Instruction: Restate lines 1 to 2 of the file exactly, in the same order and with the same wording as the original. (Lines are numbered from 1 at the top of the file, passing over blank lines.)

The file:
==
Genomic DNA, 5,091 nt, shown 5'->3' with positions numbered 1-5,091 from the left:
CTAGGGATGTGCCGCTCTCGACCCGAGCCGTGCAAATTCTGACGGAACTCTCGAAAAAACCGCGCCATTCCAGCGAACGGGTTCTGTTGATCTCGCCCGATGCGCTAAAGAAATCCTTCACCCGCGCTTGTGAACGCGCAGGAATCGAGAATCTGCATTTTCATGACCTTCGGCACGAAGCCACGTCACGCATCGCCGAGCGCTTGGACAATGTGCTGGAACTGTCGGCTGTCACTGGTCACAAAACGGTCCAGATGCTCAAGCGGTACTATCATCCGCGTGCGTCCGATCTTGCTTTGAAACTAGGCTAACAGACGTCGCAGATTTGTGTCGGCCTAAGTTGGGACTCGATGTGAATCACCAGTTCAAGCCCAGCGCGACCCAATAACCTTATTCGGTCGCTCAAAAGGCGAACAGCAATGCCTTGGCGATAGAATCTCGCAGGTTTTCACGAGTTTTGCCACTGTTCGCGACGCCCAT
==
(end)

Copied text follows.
Genomic DNA, 5,091 nt, shown 5'->3' with positions numbered 1-5,091 from the left:
CTAGGGATGTGCCGCTCTCGACCCGAGCCGTGCAAATTCTGACGGAACTCTCGAAAAAACCGCGCCATTCCAGCGAACGGGTTCTGTTGATCTCGCCCGATGCGCTAAAGAAATCCTTCACCCGCGCTTGTGAACGCGCAGGAATCGAGAATCTGCATTTTCATGACCTTCGGCACGAAGCCACGTCACGCATCGCCGAGCGCTTGGACAATGTGCTGGAACTGTCGGCTGTCACTGGTCACAAAACGGTCCAGATGCTCAAGCGGTACTATCATCCGCGTGCGTCCGATCTTGCTTTGAAACTAGGCTAACAGACGTCGCAGATTTGTGTCGGCCTAAGTTGGGACTCGATGTGAATCACCAGTTCAAGCCCAGCGCGACCCAATAACCTTATTCGGTCGCTCAAAAGGCGAACAGCAATGCCTTGGCGATAGAATCTCGCAGGTTTTCACGAGTTTTGCCACTGTTCGCGACGCCCAT